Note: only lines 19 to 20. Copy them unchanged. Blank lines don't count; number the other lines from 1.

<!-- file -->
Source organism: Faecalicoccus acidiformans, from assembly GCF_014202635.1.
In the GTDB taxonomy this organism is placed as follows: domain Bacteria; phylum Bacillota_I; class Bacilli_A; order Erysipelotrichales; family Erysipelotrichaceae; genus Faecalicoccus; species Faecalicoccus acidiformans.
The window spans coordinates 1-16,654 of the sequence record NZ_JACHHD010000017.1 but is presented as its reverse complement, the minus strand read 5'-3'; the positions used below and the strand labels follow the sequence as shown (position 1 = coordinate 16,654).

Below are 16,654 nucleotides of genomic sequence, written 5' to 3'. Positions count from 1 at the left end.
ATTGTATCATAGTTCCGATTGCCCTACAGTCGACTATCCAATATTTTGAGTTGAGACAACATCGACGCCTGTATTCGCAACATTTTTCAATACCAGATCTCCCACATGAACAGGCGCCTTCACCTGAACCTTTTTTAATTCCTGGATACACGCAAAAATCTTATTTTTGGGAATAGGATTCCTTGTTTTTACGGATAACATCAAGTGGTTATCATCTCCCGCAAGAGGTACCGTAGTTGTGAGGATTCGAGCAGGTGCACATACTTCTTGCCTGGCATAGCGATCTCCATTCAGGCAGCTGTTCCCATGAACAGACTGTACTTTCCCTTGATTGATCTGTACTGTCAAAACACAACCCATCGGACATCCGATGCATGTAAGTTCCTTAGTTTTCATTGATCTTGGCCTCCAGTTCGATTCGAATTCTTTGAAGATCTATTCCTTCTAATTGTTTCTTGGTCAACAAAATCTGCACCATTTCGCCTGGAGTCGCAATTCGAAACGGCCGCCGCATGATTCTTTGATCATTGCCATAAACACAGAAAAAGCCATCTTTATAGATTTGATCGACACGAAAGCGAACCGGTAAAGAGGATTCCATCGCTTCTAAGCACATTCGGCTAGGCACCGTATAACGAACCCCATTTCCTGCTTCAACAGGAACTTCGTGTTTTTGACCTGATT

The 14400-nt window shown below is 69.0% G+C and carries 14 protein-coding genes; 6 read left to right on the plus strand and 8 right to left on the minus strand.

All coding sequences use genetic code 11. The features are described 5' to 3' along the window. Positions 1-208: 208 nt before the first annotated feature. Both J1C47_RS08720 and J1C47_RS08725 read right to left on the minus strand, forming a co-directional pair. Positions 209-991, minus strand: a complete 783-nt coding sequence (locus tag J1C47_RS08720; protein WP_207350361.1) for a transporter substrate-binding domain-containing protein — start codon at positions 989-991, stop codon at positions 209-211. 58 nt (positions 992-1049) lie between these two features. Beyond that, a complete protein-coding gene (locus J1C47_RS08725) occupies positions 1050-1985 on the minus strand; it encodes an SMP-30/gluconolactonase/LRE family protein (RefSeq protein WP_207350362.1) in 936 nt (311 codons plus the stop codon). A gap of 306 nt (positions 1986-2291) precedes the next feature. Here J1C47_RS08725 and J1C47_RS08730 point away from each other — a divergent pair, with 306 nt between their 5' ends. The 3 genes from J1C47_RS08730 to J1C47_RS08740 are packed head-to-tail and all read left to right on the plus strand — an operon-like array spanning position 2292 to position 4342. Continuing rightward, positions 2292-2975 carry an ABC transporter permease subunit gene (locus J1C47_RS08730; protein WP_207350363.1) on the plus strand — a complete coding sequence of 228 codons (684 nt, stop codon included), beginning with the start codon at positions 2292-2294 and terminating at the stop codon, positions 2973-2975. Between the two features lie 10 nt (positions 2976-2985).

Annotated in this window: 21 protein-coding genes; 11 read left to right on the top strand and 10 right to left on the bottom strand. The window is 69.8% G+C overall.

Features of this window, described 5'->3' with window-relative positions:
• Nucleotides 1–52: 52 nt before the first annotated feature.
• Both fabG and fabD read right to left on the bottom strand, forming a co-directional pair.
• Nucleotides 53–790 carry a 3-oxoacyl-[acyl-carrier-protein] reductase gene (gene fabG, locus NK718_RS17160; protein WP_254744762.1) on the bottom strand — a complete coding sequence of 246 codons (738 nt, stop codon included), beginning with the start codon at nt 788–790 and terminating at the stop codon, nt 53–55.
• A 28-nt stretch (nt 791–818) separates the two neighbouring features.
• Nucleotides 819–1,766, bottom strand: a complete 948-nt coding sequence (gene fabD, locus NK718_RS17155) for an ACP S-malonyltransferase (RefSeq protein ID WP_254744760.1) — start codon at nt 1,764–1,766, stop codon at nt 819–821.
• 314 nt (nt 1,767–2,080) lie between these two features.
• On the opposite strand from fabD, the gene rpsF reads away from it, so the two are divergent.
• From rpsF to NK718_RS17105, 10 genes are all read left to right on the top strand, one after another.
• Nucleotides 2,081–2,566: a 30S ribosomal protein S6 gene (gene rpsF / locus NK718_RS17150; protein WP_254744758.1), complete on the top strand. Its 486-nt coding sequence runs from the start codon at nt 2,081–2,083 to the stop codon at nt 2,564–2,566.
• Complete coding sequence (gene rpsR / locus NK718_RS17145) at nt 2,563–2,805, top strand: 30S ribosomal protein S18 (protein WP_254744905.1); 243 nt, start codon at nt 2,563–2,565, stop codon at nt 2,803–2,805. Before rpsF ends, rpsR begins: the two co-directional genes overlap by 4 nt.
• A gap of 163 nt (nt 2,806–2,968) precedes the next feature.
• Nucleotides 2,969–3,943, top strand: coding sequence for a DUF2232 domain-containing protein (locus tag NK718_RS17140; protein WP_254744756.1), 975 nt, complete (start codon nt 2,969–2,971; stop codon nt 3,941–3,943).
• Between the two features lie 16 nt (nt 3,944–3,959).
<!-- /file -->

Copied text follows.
• Complete coding sequence (gene rpsR / locus NK718_RS17145) at nt 2,563–2,805, top strand: 30S ribosomal protein S18 (protein WP_254744905.1); 243 nt, start codon at nt 2,563–2,565, stop codon at nt 2,803–2,805. Before rpsF ends, rpsR begins: the two co-directional genes overlap by 4 nt.
• A gap of 163 nt (nt 2,806–2,968) precedes the next feature.